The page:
George Henry White.

by Lisa Y. Henderson

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GEORGE HENRY WHITE (December 18, 1852 – December 28, 1918) was an attorney, the Republican U.S. Congressman from North Carolina between 1897 and 1901, and a banker. He is considered the last African-American Congressman of the Jim Crow era, one of twenty to be elected in the late nineteenth century from the South.

White was born in Rosindale, Bladen County, North Carolina, where his natural mother may have been a slave.  His father Wiley Franklin White was a free person of color of Scots-Irish and African ancestry, who was a laborer in a turpentine camp. George had an older brother, John, and their father may have purchased their freedom.  In 1857 Wiley White married Mary Anna Spaulding, a granddaughter of Benjamin Spaulding. Born into slavery as the son of a white plantation owner, Spaulding had been freed as a young man and worked to acquire more than 2300 acres of pine woods, which he apportioned to his own large family.

White studied at Howard University. He graduated in 1877 and was hired as a principal at a school in New Bern. He studied law in the city as an apprentice under former Superior Court Judge William J. Clarke and was admitted to the North Carolina bar in 1879.

In 1880 White ran as a Republican candidate from New Bern and was elected to a single term in the North Carolina House of Representatives. He returned to politics in 1884, winning election to the North Carolina Senate from Craven County. In 1886, he was elected solicitor and prosecuting attorney for the second judicial district of North Carolina, a post he held for eight years. Though he considered running for Congress, he deferred to his brother-in-law Henry Plummer Cheatham, who was elected to the US House in 1890.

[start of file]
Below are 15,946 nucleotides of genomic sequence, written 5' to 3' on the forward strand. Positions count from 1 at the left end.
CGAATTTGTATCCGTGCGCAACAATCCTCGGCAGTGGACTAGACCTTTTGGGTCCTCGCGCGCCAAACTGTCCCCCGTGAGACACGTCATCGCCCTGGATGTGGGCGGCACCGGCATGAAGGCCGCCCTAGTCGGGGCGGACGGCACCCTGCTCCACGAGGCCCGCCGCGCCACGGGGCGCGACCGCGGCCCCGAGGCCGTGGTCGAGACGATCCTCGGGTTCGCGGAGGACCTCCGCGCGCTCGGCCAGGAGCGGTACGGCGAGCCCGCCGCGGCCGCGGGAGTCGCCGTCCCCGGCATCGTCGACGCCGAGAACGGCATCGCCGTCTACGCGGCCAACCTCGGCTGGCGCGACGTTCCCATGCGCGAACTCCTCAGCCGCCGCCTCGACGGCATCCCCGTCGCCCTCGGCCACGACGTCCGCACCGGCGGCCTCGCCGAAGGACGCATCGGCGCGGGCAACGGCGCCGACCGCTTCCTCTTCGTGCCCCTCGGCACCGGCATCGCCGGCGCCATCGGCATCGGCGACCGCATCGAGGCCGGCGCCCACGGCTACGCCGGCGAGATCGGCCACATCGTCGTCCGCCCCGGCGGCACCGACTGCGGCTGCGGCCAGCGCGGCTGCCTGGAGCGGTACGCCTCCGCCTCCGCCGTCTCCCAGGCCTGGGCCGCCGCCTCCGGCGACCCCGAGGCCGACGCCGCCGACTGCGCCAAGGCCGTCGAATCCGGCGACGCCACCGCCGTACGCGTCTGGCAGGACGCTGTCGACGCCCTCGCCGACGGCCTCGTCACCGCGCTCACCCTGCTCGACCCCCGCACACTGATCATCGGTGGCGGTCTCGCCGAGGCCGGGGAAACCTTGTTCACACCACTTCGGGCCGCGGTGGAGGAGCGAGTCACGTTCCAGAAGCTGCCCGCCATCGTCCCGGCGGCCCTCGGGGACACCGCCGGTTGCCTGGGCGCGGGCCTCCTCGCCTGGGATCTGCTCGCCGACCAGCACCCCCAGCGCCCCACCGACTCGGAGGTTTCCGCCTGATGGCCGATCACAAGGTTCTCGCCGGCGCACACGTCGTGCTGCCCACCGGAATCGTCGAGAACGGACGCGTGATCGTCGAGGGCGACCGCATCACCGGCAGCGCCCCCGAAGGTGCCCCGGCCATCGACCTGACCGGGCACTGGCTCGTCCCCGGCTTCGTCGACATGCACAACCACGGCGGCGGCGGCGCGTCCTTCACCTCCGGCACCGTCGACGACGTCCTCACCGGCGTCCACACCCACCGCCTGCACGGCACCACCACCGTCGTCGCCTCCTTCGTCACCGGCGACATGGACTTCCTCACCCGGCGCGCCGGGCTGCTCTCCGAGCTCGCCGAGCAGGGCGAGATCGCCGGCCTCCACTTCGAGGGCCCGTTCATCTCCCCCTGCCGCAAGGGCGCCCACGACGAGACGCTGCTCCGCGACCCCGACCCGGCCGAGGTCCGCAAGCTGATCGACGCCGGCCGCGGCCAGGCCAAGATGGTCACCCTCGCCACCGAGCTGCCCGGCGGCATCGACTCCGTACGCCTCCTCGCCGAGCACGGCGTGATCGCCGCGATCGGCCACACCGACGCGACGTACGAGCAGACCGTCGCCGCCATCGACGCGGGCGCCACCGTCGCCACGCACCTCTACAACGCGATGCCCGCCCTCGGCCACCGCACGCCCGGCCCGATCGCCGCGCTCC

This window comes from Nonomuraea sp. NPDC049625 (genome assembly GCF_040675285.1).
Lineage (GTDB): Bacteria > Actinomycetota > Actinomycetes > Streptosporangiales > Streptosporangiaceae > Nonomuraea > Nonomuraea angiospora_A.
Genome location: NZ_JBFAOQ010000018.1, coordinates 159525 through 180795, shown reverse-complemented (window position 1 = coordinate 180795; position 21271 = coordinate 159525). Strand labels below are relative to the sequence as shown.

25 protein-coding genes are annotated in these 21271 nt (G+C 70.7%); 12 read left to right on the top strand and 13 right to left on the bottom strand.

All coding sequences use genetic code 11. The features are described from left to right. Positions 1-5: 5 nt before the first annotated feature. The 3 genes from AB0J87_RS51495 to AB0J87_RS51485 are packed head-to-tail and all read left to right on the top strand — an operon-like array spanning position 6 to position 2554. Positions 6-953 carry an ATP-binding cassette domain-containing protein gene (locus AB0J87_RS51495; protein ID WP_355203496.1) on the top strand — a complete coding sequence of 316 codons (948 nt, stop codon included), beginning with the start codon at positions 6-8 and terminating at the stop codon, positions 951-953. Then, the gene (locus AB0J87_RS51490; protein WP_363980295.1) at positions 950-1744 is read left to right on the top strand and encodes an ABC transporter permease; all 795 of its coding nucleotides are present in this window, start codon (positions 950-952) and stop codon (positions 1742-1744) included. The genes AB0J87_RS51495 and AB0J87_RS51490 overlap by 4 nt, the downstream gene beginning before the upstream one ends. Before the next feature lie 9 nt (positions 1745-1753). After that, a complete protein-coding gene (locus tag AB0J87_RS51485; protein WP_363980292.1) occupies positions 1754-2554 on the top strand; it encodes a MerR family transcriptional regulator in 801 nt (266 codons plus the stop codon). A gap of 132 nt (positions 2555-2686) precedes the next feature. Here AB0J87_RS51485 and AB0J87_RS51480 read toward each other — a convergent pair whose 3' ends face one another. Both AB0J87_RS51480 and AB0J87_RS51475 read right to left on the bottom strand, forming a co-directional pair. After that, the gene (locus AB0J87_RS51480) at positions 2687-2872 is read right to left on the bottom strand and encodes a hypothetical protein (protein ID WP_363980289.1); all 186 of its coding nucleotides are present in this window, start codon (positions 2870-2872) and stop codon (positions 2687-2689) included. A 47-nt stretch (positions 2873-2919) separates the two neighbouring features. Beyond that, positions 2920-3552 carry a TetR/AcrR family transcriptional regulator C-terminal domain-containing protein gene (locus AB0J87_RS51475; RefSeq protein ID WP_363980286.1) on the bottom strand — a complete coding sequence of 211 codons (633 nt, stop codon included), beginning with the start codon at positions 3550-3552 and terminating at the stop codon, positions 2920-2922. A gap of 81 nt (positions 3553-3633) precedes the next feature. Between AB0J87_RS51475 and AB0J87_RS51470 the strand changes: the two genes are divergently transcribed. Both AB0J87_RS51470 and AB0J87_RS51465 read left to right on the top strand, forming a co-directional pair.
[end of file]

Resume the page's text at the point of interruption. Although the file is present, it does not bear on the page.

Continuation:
White was a delegate to the 1896 and 1900 Republican National Conventions. In 1896 he was elected to the U.S. Congress representing the predominantly black Second District from his residence in Tarboro, defeating white Democratic incumbent Frederick A. Woodard of Wilson. In 1898 White was re-elected in a three-way race. In a period of increasing disfranchisement of blacks in the South, he was the last of five African Americans in Congress during the Jim Crow era.

On January 20, 1900, White introduced the first bill in Congress to make lynching a federal crime to be prosecuted by federal courts; it died in committee. A month later, as the House was debating issues of territorial expansion, White defended his bill by giving examples of crimes in the South. Arguing that conditions in the region had to “provoke questions about …national and international policy,” he said, “Should not a nation be just to all her citizens, protect them alike in all their rights, on every foot of her soil, in a word, show herself capable of governing all within her domain before she undertakes to exercise sovereign authority over those of a foreign land—with foreign notions and habits not at all in harmony with our American system of government? Or, to be more explicit, should not charity first begin at home?”

White delivered his final speech in the House on January 29, 1901: “This is perhaps the Negroes’ temporary farewell to the American Congress, but let me say, Phoenix-like he will rise up some day and come again. These parting words are in behalf of an outraged, heart-broken, bruised and bleeding, but God-fearing people; faithful, industrious, loyal, rising people – full of potential force.”

After White left office, no other black American would serve in Congress until Oscar De Priest was elected in 1928. No African-American was elected to Congress from North Carolina until 1992.

Adapted from Wikipedia. Photo courtesy of http://www.lib.unc.edu.

In the 1860 census of Columbus County: Willey F. White, 39, farmer, born Pitt County; wife M.A., 20, and children John W., 14, and W.F., 7, plus W.T. Freeman, 7.

[Sidenotes: (1) George H. White’s secretary during his Washington years was William S. Hagans, son of Napoleon Hagans and nephew of my great-great-grandmother Louvicey Artis Aldridge.  (2) My junior high school in Wilson NC was named after Frederick A. Woodard. — LYH]